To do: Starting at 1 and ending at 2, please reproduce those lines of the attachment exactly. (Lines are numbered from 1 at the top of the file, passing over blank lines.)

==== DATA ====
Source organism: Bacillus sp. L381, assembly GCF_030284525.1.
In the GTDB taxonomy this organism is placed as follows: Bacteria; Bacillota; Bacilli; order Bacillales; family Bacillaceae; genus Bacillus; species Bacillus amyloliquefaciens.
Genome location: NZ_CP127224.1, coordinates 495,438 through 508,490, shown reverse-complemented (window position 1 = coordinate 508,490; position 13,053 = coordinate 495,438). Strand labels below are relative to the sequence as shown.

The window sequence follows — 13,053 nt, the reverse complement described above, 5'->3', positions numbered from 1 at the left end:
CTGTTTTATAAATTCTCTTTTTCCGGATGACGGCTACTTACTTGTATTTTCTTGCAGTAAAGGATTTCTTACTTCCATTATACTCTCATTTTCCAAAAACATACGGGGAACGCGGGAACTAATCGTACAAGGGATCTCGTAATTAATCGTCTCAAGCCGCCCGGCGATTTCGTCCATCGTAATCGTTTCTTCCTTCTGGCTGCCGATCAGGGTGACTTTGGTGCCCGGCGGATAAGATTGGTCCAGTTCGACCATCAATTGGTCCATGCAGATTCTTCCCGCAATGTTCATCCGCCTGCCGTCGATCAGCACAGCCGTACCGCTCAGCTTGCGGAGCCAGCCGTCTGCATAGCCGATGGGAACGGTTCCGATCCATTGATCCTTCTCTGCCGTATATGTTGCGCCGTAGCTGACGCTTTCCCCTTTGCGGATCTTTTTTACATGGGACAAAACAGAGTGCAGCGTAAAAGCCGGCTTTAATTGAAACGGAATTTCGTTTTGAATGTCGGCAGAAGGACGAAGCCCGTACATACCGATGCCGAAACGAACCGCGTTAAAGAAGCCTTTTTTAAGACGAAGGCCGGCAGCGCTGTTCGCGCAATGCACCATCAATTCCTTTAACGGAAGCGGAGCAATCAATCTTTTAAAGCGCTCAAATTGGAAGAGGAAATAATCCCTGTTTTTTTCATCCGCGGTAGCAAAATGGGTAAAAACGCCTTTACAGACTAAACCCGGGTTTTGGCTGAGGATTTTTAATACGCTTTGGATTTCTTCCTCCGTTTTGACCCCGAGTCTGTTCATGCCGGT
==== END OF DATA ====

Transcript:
Source organism: Bacillus sp. L381, assembly GCF_030284525.1.
In the GTDB taxonomy this organism is placed as follows: Bacteria; Bacillota; Bacilli; order Bacillales; family Bacillaceae; genus Bacillus; species Bacillus amyloliquefaciens.